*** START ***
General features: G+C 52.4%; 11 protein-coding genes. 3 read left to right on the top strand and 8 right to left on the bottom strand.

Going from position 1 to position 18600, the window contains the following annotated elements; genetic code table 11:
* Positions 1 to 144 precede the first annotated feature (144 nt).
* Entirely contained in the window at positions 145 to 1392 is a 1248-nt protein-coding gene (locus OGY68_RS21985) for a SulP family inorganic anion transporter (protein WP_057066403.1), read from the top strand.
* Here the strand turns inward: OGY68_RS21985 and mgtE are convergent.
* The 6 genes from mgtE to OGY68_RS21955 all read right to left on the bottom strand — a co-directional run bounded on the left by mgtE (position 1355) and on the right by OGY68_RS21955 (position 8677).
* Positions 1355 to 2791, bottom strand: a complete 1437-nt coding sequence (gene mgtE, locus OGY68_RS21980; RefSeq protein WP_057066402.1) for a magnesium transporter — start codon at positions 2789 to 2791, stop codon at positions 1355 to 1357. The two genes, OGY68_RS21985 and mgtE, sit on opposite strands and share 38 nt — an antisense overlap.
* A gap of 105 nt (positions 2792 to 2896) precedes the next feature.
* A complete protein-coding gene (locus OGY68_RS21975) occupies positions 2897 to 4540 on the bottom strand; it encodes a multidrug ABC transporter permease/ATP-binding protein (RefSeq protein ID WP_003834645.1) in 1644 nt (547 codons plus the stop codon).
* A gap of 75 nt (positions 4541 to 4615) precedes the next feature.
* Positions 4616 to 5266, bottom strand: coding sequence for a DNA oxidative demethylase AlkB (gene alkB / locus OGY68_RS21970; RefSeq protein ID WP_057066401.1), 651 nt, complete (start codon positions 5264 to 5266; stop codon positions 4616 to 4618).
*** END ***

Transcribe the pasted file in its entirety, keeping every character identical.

General features: G+C 52.4%; 11 protein-coding genes. 3 read left to right on the top strand and 8 right to left on the bottom strand.

Going from position 1 to position 18600, the window contains the following annotated elements; genetic code table 11:
* Positions 1 to 144 precede the first annotated feature (144 nt).
* Entirely contained in the window at positions 145 to 1392 is a 1248-nt protein-coding gene (locus OGY68_RS21985) for a SulP family inorganic anion transporter (protein WP_057066403.1), read from the top strand.
* Here the strand turns inward: OGY68_RS21985 and mgtE are convergent.
* The 6 genes from mgtE to OGY68_RS21955 all read right to left on the bottom strand — a co-directional run bounded on the left by mgtE (position 1355) and on the right by OGY68_RS21955 (position 8677).
* Positions 1355 to 2791, bottom strand: a complete 1437-nt coding sequence (gene mgtE, locus OGY68_RS21980; RefSeq protein WP_057066402.1) for a magnesium transporter — start codon at positions 2789 to 2791, stop codon at positions 1355 to 1357. The two genes, OGY68_RS21985 and mgtE, sit on opposite strands and share 38 nt — an antisense overlap.
* A gap of 105 nt (positions 2792 to 2896) precedes the next feature.
* A complete protein-coding gene (locus OGY68_RS21975) occupies positions 2897 to 4540 on the bottom strand; it encodes a multidrug ABC transporter permease/ATP-binding protein (RefSeq protein ID WP_003834645.1) in 1644 nt (547 codons plus the stop codon).
* A gap of 75 nt (positions 4541 to 4615) precedes the next feature.
* Positions 4616 to 5266, bottom strand: coding sequence for a DNA oxidative demethylase AlkB (gene alkB / locus OGY68_RS21970; RefSeq protein ID WP_057066401.1), 651 nt, complete (start codon positions 5264 to 5266; stop codon positions 4616 to 4618).